Alternatively, the product to be cut may be wound up while wet without a mandrel for subsequent curing and cutting.
Rather than roll up the product on itself or on a mandrel, the product, whether single ply or multiple alternate plies of similar or dissimilar materials, may simply be cut at the appropriate angle to expose the fiber ends. The angle may be perpendicular to the axis of any reinforcing/wear surface fiber, although other cutting angles are desirable in certain cases, to provide a particular grip/slip or cosmetic effect.
The polyurethane-forming reactants used in Ser. No. 08/236,258 may be used for present purposes. These reactants are particularly useful as they permit ready wetting of the fibrous reinforcement material while the reactants have a low molecular weight and particle size is small so that mobility of the reactants is high, facilitating wet out of the surfaces of the fibrous component. Furthermore, their reaction rates can be controlled to permit the required laying up and consolidating of a desired number of layers before significant reaction occurs. This also facilitates forming the product before the matrix changes to the solid state thus avoiding permanent stress on the matrix or reinforcing fibers as a consequence of molding after the matrix is a solid.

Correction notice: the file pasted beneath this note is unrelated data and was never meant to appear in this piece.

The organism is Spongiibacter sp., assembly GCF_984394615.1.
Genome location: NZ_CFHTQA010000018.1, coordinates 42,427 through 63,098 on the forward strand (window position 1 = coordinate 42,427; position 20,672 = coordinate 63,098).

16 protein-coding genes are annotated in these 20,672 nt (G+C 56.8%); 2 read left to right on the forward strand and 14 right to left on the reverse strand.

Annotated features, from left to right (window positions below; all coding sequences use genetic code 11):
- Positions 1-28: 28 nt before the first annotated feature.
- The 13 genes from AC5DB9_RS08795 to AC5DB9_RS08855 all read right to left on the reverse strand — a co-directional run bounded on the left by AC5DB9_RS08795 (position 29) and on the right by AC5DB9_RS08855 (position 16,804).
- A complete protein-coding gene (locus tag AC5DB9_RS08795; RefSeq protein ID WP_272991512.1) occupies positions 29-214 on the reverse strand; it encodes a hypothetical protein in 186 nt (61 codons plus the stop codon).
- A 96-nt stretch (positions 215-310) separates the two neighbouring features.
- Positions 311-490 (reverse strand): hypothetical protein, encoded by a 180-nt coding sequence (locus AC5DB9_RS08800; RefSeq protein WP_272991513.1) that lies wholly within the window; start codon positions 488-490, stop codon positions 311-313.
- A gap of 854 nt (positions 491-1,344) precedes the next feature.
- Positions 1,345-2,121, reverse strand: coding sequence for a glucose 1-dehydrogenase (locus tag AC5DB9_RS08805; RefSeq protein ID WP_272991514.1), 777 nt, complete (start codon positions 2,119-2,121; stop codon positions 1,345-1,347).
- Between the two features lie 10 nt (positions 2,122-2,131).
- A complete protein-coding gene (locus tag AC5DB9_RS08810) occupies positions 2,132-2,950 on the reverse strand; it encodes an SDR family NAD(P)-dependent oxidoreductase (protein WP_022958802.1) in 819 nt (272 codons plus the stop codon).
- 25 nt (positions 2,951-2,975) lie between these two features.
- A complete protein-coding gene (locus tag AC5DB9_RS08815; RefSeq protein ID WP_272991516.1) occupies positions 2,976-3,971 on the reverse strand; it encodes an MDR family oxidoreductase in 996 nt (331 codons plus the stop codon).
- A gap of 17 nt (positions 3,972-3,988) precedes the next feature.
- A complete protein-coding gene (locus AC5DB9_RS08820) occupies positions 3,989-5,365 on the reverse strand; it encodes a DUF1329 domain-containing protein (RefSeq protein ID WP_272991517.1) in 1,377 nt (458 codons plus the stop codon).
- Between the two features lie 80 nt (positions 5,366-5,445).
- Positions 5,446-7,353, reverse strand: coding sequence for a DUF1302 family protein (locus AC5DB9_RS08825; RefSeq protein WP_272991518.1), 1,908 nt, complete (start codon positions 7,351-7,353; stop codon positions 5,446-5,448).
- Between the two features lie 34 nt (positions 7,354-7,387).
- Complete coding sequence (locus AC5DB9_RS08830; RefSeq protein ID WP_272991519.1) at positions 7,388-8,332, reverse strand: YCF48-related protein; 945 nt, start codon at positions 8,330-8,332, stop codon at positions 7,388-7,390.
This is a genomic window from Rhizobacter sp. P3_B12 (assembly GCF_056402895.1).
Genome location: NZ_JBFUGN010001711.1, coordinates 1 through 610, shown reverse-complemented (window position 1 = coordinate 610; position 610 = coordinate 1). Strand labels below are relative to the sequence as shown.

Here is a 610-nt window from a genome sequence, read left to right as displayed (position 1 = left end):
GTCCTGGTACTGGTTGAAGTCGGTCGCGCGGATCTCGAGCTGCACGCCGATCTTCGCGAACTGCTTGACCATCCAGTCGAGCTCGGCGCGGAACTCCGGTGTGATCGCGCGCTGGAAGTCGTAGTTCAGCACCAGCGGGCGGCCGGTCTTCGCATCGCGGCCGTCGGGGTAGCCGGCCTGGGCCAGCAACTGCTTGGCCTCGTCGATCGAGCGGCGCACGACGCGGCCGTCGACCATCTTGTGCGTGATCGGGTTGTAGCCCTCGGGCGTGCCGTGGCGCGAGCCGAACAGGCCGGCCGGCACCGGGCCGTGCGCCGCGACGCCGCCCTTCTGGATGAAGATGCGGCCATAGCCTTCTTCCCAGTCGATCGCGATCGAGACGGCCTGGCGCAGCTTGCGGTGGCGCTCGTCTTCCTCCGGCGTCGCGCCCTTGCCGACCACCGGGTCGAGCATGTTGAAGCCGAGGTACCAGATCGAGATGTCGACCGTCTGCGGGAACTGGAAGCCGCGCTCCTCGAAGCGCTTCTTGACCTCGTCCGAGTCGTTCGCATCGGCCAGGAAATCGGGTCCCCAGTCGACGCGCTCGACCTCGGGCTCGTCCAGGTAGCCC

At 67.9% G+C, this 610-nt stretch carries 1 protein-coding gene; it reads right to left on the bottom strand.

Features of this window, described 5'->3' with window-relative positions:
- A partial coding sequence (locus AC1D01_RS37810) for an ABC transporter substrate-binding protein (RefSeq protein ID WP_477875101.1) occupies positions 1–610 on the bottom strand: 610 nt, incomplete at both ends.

Typically, the polyurethane-forming reactants comprise (A) an aliphatic or aromatic isocyanate, e.g. an isocyanate prepolymer such as isophrone diisocyanate or diphenylmethane diisocyanate and (B) a hydroxy component such as a polyether or polyester polyol or a mixture thereof with other chemicals such as polypropylene glycol. Any conventional polyurethane-forming components may be used for this purpose provided the polyurethane reaction occurs at a temperature below the melting point of the fibrous component. Preferably, the polyurethane is formed by separately preheating the reactants (A) and (B) to a temperature of, for example, 30-80° C., metering and mixing the reactants together and applying the reactant mixture about the fibrous component by, for example, spraying, troweling, or between nip rolls, the fibrous component or components being held in a mold or otherwise supported at ambient (18° C.-32° C.) or elevated temperature (up to the melt point of the fibrous component) while wet out of the fibrous component becomes thorough. The subsequent in situ reaction is an exothermic one which can be controlled, if necessary, to keep the temperature well below the melting point of the fibers involved. Heat to accelerate a cure can be beneficial. Usually, the temperature will be kept below about 70° C. although higher temperatures, e.g. up to about 120° C., may be used with certain fibrous materials.